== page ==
Alive is a great movie experience. It is based on a true event in 1972 and on the narrative book by Piers Paul Read. It's about a Uraguayan college rugby team whose chartered airplane crashed deep in the icy Andes Mountains while on its way to a game in Santiago, Chile. Reeling with disbelief and shock and bleeding from dozens of wounds, the passengers who lived through the crash are faced with the brutal elements, starvation and the horror that they may never be found alive. The cast is terrific: Ethan Hawke as Nando, the levelheaded, determined leader; Vincent Spano as desperate Antonio, whose optimism slowly crumbles under the weight of hopelessness; Josh Hamilton as medical student Roberto, who tirelessly treats gangrenous wounds knowing his ministrations are useless; and especially Bruce Ramsay as Carlitos, whose unwavering faith in God and his sense of dark humor ("If you eat me, will you promise to clean your plates?") acts as the glue that holds this wet, shivering clump of survivors together. You indeed can feel the cold and the misery as you watch these poor people wade through waist deep snow, endure a nightmarish avalanche, spend days at a time soaked to their skins in minus forty degree winds, and face the ultimate decision that will make or break them physically, emotionally and spiritually: whether or not they can bring themselves to eat the bodies of friends and relatives who did not survive the crash. Everything in this movie, from James Newton Howard's touching music score to the unbeatable cinematography showing the majesty and severity of the Andes, is beautiful and flawless. This movie is one I'd recommend to anyone who wants an exciting, touching, unforgettable movie to chew on for years to come.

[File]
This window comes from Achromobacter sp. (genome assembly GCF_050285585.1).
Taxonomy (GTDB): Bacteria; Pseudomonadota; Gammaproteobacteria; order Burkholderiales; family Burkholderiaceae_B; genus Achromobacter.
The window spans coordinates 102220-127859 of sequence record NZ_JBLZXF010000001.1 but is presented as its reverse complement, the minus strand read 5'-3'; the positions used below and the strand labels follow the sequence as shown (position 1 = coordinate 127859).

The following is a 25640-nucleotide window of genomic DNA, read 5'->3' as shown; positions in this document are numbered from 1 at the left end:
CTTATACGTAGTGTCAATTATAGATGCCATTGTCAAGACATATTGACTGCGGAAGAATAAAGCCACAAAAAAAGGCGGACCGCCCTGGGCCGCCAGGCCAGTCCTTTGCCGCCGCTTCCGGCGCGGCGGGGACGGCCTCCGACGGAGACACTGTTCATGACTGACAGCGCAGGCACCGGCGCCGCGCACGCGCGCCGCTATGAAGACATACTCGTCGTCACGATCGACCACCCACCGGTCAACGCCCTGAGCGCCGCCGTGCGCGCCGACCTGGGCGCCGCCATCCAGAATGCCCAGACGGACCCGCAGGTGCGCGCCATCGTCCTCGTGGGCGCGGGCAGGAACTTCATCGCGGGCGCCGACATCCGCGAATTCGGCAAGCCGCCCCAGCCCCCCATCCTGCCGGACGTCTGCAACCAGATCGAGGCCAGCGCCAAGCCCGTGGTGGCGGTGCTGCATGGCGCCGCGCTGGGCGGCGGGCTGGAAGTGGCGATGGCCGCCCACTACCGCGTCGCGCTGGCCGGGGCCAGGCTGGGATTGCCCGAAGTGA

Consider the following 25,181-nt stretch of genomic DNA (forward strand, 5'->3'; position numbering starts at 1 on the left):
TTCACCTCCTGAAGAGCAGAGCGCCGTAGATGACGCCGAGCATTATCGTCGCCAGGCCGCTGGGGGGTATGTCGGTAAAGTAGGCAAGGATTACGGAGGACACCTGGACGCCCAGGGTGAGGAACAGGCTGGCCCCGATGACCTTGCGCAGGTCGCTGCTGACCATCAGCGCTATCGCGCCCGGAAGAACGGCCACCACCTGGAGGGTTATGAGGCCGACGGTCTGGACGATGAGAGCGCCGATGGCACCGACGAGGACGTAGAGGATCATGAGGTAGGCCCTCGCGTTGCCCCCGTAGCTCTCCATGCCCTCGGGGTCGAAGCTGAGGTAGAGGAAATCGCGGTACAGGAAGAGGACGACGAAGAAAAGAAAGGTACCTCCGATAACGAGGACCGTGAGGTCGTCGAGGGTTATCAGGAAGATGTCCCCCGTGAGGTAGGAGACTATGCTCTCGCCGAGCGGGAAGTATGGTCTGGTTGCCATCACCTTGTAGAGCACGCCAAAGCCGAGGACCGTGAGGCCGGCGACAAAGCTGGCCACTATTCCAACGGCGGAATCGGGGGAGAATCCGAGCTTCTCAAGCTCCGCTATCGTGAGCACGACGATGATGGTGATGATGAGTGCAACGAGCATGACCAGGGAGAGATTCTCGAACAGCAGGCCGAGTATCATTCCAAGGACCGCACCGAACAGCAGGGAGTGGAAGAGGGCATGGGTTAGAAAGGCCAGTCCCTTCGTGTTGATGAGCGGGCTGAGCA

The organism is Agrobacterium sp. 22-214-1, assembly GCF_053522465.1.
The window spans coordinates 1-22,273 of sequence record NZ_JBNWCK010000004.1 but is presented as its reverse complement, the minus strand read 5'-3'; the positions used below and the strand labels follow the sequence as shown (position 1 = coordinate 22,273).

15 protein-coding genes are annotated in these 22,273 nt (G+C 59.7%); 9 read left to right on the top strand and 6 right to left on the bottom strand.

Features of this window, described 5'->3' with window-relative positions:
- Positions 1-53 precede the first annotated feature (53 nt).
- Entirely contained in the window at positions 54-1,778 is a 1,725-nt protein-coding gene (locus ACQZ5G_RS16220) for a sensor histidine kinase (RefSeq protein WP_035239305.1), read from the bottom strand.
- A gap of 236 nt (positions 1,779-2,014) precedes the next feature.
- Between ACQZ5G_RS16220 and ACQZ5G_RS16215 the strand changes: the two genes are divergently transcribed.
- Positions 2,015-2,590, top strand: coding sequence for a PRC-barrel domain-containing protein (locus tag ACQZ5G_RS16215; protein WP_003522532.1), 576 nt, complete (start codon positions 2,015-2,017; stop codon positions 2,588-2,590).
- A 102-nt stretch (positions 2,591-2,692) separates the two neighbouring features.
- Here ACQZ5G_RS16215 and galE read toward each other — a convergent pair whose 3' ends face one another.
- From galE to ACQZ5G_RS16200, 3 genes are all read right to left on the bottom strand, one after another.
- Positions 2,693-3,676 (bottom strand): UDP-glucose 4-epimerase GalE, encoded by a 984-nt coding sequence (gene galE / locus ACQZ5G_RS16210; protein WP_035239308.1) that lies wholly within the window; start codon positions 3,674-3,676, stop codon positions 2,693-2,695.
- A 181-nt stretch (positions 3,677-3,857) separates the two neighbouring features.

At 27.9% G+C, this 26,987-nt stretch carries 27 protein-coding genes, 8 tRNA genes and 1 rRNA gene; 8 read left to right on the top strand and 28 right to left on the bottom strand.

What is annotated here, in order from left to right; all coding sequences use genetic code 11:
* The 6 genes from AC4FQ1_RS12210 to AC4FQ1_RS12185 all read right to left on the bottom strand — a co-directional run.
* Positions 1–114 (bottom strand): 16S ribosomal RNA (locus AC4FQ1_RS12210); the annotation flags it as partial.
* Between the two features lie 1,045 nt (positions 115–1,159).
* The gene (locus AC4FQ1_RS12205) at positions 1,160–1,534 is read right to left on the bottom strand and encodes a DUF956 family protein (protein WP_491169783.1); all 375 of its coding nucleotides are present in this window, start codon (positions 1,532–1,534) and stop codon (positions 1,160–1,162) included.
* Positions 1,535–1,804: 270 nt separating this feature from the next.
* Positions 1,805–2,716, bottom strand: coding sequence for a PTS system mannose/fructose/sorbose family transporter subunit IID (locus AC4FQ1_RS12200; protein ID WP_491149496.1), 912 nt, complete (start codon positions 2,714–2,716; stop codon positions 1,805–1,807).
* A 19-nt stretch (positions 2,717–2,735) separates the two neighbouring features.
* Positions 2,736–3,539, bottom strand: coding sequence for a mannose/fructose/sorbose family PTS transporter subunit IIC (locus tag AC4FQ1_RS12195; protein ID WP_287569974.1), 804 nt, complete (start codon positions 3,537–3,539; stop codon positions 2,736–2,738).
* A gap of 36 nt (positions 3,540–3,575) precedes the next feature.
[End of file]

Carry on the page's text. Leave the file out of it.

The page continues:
I would like to say how powerful the movie is. Being forced into a circumstance where you are being tested constantly in order to survive for 72 days. I thought that the acting in such a disaster film was expressed decently. Although critics and viewers(why then did you waste your money?) nitpick the dialogue, it ran smoothly in the compressed time given. Exactly how would you pass the time in conversation if you survived the plane crash, freezing temperatures, hunger and watching other people die in front you for 72 days? I don't think the dialogue was that bad, considering the time slot and trying to keep the story interesting for its two hours. When I first saw it, I was shocked by the plane crash sequence. I first thought it was all about cannibalism-like the Donner party- but it wasn't. It was more about keeping hope alive and working together even when despair and dying seems easier to give in to. What the rugby teammates did under the circumstances was incredible until they made the solution to hike out and get help. I haven't read the book its based on, yet I read a little about the actual people who went through the ordeal. There are similarities and contrasts with the real-life story and the movie. I appreciate the movie after seeing several times and the actual story behind it. I think it's one of the most fantastic films that I have seen.
If you want a movie which demonstrates the determination of humankind and fight for survival, "Alive" is the movie for you. I have seen this movie many times and even though they do eat flesh from their dead team mates the sight isn't repulsive. You want them to do what they can to survive and you admire their great courage to perform such a discouraged act. What they do is considered uncivilized, but in this movie I feel that it isn't. It took great courage for the men to do what they had to do and pushed to a similar extreme, any of us is likely to do the same. No one can say they wouldn't for sure, you wouldn't know unless you face a similar situation. The scenery is terrific, the special effects are good and worth seeing. The actors went to extrodinary lengths to look the part and they all played their parts extremely well and handled the roles sympathetically. Top grade movie all round!